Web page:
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5. Discharge Methods
The purpose of a battery is to store energy and release it at the appropriate time in a controlled manner. Being capable of storing a large amount of energy is one thing; the ability to satisfy the load demands is another. The third criterion is being able to deliver all available energy without leaving precious energy behind when the equipment cuts off.
In this chapter, we examine how different discharge methods can affect the deliverance of power. Further, we look at the load requirements of various portable devices and evaluate the performance of each battery chemistry in terms of discharge.
The charge and discharge current of a battery is measured in C-rate. Most portable batteries, with the exception of the lead acid, are rated at 1C. A discharge of 1C draws a current equal to the rated capacity. For example, a battery rated at 1000mAh provides 1000mA for one hour if discharged at 1C rate. The same battery discharged at 0.5C provides 500mA for two hours. At 2C, the same battery delivers 2000mA for 30 minutes. 1C is often referred to as a one-hour discharge; a 0.5C would be a two-hour, and a 0.1C a 10 hour discharge.
The capacity of a battery is commonly measured with a battery analyzer. If the analyzer’s capacity readout is displayed in percentage of the nominal rating, 100 percent is shown if 1000mA can be drawn for one hour from a battery that is rated at 1000mAh. If the battery only lasts for 30 minutes before cut-off, 50 percent is indicated. A new battery sometimes provides more than 100 percent capacity. In such a case, the battery is conservatively rated and can endure a longer discharge time than specified by the manufacturer.
When discharging a battery with a battery analyzer that allows setting different discharge C-rates, a higher capacity reading is observed if the battery is discharged at a lower C-rate and vice versa. By discharging the 1000mAh battery at 2C, or 2000mA, the analyzer is scaled to derive the full capacity in 30 minutes. Theoretically, the capacity reading should be the same as a slower discharge, since the identical amount of energy is dispensed, only over a shorter time. Due to energy loss that occurs inside the battery and a drop in voltage that causes the battery to reach the low-end voltage cut-off sooner, the capacity reading is lower and may be 97 percent. Discharging the same battery at 0.5C, or 500mA over two hours would increase the capacity reading to about 103 percent.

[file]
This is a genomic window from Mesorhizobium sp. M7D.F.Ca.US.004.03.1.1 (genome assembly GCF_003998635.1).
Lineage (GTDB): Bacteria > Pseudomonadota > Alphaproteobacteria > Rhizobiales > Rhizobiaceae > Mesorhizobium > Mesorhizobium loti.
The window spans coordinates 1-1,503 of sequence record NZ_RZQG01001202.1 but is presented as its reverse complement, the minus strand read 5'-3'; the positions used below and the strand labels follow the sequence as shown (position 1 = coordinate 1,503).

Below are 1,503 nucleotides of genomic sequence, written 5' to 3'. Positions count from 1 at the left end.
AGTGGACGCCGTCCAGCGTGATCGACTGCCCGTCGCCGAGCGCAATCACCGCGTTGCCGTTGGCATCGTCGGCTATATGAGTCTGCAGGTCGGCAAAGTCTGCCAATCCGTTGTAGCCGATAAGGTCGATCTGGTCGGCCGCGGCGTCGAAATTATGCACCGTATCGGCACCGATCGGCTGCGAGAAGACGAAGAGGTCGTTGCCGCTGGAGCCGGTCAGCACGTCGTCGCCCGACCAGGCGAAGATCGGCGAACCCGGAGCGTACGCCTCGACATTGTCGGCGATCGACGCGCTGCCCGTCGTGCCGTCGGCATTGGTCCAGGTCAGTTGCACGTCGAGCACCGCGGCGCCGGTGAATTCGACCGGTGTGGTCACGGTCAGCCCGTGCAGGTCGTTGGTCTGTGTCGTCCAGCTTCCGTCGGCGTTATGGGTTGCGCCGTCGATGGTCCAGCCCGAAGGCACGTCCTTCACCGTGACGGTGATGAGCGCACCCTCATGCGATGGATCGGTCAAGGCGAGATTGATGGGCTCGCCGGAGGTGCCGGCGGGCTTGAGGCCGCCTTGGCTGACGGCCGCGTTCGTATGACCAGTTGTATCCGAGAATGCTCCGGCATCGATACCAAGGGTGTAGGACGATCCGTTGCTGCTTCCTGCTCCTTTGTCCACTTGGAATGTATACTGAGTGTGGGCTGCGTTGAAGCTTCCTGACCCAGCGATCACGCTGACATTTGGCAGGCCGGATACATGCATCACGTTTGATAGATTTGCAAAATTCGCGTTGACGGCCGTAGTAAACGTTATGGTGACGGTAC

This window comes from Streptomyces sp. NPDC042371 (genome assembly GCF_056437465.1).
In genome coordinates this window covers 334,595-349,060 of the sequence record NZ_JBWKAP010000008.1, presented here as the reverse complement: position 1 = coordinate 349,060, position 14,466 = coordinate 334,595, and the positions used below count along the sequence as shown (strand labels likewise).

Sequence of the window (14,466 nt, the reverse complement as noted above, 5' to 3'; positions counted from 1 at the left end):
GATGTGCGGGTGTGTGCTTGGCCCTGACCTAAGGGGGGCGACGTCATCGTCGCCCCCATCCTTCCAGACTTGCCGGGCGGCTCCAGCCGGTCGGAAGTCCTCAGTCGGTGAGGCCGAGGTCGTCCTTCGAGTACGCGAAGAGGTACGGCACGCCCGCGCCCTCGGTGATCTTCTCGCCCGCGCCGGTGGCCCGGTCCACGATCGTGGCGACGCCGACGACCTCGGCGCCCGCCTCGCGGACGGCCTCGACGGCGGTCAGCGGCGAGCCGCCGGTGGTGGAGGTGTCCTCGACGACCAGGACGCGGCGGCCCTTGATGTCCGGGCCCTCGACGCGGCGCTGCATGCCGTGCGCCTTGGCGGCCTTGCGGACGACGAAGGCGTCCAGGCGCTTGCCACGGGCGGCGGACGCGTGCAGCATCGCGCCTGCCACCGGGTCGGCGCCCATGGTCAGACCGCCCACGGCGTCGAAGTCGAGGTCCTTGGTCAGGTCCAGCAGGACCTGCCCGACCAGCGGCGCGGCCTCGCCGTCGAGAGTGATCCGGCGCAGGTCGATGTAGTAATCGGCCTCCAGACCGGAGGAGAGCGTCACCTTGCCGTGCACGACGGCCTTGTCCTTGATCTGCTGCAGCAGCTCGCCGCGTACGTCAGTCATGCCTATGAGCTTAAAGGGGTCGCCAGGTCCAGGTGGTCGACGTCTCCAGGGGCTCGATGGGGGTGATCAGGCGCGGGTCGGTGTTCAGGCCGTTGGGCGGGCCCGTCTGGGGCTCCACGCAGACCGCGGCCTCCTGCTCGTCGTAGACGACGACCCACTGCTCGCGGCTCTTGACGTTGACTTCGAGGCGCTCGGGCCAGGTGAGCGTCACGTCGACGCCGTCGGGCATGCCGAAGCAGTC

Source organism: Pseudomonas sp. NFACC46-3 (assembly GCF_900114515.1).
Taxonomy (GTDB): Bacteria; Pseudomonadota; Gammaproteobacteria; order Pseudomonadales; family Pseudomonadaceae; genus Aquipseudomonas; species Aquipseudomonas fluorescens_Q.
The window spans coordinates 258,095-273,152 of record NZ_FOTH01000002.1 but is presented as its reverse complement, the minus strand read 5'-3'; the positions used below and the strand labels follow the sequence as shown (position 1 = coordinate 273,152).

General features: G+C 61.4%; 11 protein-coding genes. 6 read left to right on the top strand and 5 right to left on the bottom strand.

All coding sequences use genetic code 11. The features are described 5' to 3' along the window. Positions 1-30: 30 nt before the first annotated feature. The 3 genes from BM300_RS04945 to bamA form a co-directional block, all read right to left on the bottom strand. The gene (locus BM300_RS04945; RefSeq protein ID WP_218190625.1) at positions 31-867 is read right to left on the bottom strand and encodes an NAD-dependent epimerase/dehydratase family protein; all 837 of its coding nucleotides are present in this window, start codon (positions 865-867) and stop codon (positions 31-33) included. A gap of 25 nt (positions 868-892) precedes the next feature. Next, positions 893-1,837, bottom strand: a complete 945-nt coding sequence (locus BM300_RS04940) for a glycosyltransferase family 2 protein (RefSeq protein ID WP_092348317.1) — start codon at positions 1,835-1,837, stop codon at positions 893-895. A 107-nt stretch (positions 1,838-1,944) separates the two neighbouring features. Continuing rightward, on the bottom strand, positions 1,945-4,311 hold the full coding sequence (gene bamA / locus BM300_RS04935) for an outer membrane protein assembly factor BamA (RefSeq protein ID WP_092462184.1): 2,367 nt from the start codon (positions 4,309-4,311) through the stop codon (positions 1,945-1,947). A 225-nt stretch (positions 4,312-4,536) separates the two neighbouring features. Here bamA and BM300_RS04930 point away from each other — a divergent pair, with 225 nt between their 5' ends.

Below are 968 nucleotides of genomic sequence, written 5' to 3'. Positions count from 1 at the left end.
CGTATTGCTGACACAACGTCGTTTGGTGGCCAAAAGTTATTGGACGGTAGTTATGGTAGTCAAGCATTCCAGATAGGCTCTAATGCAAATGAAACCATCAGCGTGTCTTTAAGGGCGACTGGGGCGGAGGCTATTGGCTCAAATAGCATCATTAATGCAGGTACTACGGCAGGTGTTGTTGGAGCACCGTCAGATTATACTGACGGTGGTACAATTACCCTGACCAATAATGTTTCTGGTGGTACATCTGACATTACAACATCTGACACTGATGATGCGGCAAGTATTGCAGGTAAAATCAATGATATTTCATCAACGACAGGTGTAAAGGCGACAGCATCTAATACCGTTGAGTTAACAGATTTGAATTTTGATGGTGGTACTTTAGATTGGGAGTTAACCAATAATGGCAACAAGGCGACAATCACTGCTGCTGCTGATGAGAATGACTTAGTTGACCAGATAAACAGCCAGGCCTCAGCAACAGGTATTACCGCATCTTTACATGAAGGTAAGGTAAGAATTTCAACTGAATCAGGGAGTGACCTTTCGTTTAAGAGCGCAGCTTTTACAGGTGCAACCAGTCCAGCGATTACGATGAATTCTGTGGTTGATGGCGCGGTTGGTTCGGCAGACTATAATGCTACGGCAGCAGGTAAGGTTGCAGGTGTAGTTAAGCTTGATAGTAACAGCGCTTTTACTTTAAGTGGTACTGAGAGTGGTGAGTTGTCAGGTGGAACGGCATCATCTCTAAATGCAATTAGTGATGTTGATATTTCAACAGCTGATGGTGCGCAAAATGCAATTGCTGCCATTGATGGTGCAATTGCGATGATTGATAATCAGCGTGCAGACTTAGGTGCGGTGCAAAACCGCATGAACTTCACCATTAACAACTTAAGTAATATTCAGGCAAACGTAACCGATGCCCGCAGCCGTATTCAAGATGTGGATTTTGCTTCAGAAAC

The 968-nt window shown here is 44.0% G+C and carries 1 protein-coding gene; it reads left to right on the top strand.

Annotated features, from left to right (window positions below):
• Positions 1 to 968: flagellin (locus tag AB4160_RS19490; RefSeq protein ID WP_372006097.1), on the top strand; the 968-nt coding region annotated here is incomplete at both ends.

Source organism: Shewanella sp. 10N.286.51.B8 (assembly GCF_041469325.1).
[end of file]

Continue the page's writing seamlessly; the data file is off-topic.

The discrepancy in capacity readings with different C-rates largely depends on the internal resistance of the battery. On a new battery with a good load current characteristic or low internal resistance, the difference in the readings is only a few percentage points. On a battery exhibiting high internal resistance, the difference in capacity readings could swing plus/minus 10 percent or more.
One battery that does not perform well at a 1C discharge rate is the SLA. To obtain a practical capacity reading, manufacturers commonly rate these batteries at 0.05C or 20 hour discharge. Even at this slow discharge rate, it is often difficult to attain 100 percent capacity. By discharging the SLA at a more practical 5h discharge (0.2C), the capacity readings are correspondingly lower. To compensate for the different readings at various discharge currents, manufacturers offer a capacity offset.
Applying the capacity offset does not improve battery performance; it merely adjusts the capacity calculation if discharged at a higher or lower C-rate than specified. The battery manufacturer determines the amount of capacity offset recommended for a given battery type.
Li-ion/polymer batteries are electronically protected against high discharge currents. Depending on battery type, the discharge current is limited somewhere between 1C and 2C. This protection makes the Li-ion unsuitable for biomedical equipment, power tools and high-wattage transceivers. These applications are commonly reserved for the NiCd battery.